Findings

Resilient SCN structures are achieved at relatively low design determinants levels on the expense of profit and without experiencing shortage in case of no disruption. This reduction in profit can be minimized on setting counter values for the two determinants; relatively higher SC density with lower node criticality or vice versa. At very low SC density levels, the design model will reduce the number of open facilities largely leading to only one facility open at each echelon; therefore, shortage occurs and vulnerability to disruption increases. On the other hand, at high determinants levels, SC vulnerability also increases as a result of having more geographically clustered structures with higher inbound and outbound flows for each facility.

Originality/value

In this paper, a novel proactive decision tool is adopted to design resilient SCNs. Previous literature used metrics for SC density and node criticality to assess resilience; in this research, determinants are incorporated directly as constraints in the design model. Results give insight to SC architects on how to set determinant values to reach resilient structures with minimum performance loss in case of no disruption.

Details

Journal of Modelling in Management, vol. 14 no. 3
Type: Research Article
ISSN: 1746-5664

Keywords

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Article

Phil Greening and Christine Rutherford

The purpose of this paper is to develop a conceptual framework for the analysis of supply network disruptions and present a number of propositions to define a future…

Abstract

Purpose

The purpose of this paper is to develop a conceptual framework for the analysis of supply network disruptions and present a number of propositions to define a future research agenda. In doing so, it draws on a review of the literature regarding supply chain disruptions; relationship formation and evolution; and network formation and evolution.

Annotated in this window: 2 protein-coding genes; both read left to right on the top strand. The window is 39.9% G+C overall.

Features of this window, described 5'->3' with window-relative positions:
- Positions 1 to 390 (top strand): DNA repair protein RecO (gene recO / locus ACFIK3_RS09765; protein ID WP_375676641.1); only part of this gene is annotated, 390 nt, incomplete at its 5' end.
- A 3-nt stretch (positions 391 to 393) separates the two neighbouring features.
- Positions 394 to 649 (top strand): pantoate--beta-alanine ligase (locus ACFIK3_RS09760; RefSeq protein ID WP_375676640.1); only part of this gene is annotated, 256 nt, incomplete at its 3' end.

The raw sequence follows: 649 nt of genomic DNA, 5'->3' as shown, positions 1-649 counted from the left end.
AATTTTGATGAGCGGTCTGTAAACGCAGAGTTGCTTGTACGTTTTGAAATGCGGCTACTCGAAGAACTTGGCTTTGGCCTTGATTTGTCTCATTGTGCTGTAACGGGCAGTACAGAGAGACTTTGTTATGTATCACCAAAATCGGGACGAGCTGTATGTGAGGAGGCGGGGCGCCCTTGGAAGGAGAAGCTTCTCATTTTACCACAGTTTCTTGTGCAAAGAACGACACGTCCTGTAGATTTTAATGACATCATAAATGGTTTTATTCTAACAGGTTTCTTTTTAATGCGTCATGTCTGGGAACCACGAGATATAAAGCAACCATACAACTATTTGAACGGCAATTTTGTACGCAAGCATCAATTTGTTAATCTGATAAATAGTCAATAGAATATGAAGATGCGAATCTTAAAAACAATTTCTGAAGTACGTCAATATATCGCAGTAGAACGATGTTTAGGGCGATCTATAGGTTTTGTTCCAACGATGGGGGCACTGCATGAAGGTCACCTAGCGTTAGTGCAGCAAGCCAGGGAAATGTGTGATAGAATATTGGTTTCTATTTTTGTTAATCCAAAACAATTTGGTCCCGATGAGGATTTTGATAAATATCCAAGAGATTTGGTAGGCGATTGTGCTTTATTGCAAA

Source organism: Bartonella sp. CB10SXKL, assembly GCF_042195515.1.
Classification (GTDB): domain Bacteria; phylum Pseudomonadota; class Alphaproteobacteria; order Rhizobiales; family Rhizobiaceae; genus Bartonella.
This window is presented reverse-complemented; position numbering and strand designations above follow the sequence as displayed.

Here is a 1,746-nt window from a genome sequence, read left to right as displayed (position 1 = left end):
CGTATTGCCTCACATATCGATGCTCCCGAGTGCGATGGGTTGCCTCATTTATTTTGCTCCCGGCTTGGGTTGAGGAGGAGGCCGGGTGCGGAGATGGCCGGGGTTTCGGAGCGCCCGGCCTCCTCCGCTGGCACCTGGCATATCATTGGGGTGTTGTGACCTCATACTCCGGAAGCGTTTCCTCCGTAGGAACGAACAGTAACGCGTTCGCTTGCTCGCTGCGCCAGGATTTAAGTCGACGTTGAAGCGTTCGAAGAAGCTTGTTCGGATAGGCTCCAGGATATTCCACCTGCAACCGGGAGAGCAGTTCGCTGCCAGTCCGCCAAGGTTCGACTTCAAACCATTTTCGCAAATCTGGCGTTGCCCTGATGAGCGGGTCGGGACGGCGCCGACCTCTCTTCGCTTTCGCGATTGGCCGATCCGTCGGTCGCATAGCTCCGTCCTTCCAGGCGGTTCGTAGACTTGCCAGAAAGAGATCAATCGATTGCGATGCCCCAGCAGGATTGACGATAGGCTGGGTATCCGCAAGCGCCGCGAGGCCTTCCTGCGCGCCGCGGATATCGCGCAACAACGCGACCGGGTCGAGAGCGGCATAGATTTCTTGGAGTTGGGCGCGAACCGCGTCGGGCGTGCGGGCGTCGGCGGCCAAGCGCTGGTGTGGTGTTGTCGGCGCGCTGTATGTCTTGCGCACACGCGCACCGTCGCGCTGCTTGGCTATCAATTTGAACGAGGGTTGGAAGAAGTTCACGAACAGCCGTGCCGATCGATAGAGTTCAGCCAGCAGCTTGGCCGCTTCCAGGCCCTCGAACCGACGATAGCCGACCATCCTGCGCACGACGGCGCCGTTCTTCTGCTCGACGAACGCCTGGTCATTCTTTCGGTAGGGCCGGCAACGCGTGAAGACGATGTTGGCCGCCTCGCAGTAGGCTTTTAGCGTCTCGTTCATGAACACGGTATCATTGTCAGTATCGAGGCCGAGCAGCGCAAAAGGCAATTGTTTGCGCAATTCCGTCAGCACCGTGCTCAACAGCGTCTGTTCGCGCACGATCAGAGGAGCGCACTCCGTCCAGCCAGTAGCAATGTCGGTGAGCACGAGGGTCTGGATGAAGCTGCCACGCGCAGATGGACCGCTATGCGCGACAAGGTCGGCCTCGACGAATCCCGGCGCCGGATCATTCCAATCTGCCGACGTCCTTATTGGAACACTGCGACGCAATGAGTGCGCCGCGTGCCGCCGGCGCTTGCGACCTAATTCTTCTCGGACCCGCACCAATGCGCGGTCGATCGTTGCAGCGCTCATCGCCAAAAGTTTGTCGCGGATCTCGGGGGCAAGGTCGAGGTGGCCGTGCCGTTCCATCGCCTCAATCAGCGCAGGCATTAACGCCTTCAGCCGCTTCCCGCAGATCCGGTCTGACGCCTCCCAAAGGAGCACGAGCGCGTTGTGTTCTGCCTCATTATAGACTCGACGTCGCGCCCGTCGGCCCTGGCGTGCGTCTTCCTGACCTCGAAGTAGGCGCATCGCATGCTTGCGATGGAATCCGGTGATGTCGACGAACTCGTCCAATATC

Design/methodology/approach

The literature review combined traditional contextual analysis with citation analysis and co‐citation, assuming a multi‐level, multi‐theoretical perspective.

Findings

The findings highlight a paucity of empirical research regarding supply chain disruptions assuming a network perspective, highlighting the dynamic nature of networks and emphasising the difference between supply chain disturbance and disruption.

Research limitations/implications

The paper stops short of testing specific hypotheses, providing a conceptual framework and a series of propositions from which testable hypotheses can be developed. The necessity of assuming a dynamic, multi‐level, multi‐theoretical perspective highlights the difficulties of empirical research in this area. However, the significance of understanding the network context of disruption and its connection to the securing of appropriate responses and ultimately reasonable mitigation is unavoidable.

Practical implications

The ability to understand the implications of network structure and network relational dynamics in the context of disruption will enable managers to respond appropriately to disruptive supply chain events. This capability will assume increasing importance in the vulnerable and sensitive global economy.

Originality value

The paper's specific consideration of disruption (as opposed to disturbance), and the necessitated speed of response leads to the development of several disruption‐specific propositions and the development of a new research agenda.

Details

The International Journal of Logistics Management, vol. 22 no. 1
Type: Research Article
ISSN: 0957-4093

Keywords

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Article

Santanu Mandal

– The purpose of this paper is to report a comprehensive review of supply chain resilience and identify several research issues.

Abstract

Purpose

The purpose of this paper is to report a comprehensive review of supply chain resilience and identify several research issues.

Design/methodology/approach